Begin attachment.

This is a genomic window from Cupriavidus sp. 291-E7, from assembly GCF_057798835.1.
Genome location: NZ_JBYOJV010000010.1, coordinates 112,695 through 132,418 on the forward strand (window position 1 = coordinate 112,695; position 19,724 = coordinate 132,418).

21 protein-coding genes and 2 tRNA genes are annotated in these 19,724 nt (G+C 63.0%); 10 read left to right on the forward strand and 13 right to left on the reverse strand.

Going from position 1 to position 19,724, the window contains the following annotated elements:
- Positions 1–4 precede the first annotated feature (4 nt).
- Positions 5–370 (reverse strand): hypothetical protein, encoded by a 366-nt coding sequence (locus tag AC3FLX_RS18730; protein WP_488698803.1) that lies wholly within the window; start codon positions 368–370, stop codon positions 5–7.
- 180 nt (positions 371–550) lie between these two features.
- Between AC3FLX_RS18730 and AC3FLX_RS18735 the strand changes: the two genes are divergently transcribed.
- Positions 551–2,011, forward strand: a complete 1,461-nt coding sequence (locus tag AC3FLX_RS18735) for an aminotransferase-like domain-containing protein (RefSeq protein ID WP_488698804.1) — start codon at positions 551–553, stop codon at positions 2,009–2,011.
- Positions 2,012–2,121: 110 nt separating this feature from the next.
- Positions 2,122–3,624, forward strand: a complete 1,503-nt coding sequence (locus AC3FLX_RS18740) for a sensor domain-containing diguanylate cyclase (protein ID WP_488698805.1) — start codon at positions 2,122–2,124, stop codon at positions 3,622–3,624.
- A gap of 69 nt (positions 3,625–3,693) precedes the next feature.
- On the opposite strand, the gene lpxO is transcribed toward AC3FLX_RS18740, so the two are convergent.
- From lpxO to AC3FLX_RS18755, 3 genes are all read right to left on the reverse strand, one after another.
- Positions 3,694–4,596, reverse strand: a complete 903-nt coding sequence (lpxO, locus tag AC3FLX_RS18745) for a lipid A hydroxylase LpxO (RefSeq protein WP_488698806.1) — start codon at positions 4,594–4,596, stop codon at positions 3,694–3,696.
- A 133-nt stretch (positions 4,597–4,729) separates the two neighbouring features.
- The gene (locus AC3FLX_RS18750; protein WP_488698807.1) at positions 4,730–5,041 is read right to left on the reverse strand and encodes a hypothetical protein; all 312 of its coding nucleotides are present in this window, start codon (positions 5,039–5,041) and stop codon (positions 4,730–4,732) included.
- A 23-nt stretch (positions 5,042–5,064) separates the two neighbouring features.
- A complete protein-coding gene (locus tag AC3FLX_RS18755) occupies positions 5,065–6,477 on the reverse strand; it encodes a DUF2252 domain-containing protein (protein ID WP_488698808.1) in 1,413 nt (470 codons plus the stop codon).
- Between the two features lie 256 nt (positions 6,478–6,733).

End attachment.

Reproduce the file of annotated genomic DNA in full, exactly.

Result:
This is a genomic window from Cupriavidus sp. 291-E7, from assembly GCF_057798835.1.
Genome location: NZ_JBYOJV010000010.1, coordinates 112,695 through 132,418 on the forward strand (window position 1 = coordinate 112,695; position 19,724 = coordinate 132,418).

21 protein-coding genes and 2 tRNA genes are annotated in these 19,724 nt (G+C 63.0%); 10 read left to right on the forward strand and 13 right to left on the reverse strand.

Going from position 1 to position 19,724, the window contains the following annotated elements:
- Positions 1–4 precede the first annotated feature (4 nt).
- Positions 5–370 (reverse strand): hypothetical protein, encoded by a 366-nt coding sequence (locus tag AC3FLX_RS18730; protein WP_488698803.1) that lies wholly within the window; start codon positions 368–370, stop codon positions 5–7.
- 180 nt (positions 371–550) lie between these two features.
- Between AC3FLX_RS18730 and AC3FLX_RS18735 the strand changes: the two genes are divergently transcribed.
- Positions 551–2,011, forward strand: a complete 1,461-nt coding sequence (locus tag AC3FLX_RS18735) for an aminotransferase-like domain-containing protein (RefSeq protein ID WP_488698804.1) — start codon at positions 551–553, stop codon at positions 2,009–2,011.
- Positions 2,012–2,121: 110 nt separating this feature from the next.
- Positions 2,122–3,624, forward strand: a complete 1,503-nt coding sequence (locus AC3FLX_RS18740) for a sensor domain-containing diguanylate cyclase (protein ID WP_488698805.1) — start codon at positions 2,122–2,124, stop codon at positions 3,622–3,624.
- A gap of 69 nt (positions 3,625–3,693) precedes the next feature.
- On the opposite strand, the gene lpxO is transcribed toward AC3FLX_RS18740, so the two are convergent.
- From lpxO to AC3FLX_RS18755, 3 genes are all read right to left on the reverse strand, one after another.
- Positions 3,694–4,596, reverse strand: a complete 903-nt coding sequence (lpxO, locus tag AC3FLX_RS18745) for a lipid A hydroxylase LpxO (RefSeq protein WP_488698806.1) — start codon at positions 4,594–4,596, stop codon at positions 3,694–3,696.
- A 133-nt stretch (positions 4,597–4,729) separates the two neighbouring features.
- The gene (locus AC3FLX_RS18750; protein WP_488698807.1) at positions 4,730–5,041 is read right to left on the reverse strand and encodes a hypothetical protein; all 312 of its coding nucleotides are present in this window, start codon (positions 5,039–5,041) and stop codon (positions 4,730–4,732) included.
- A 23-nt stretch (positions 5,042–5,064) separates the two neighbouring features.
- A complete protein-coding gene (locus tag AC3FLX_RS18755) occupies positions 5,065–6,477 on the reverse strand; it encodes a DUF2252 domain-containing protein (protein ID WP_488698808.1) in 1,413 nt (470 codons plus the stop codon).
- Between the two features lie 256 nt (positions 6,478–6,733).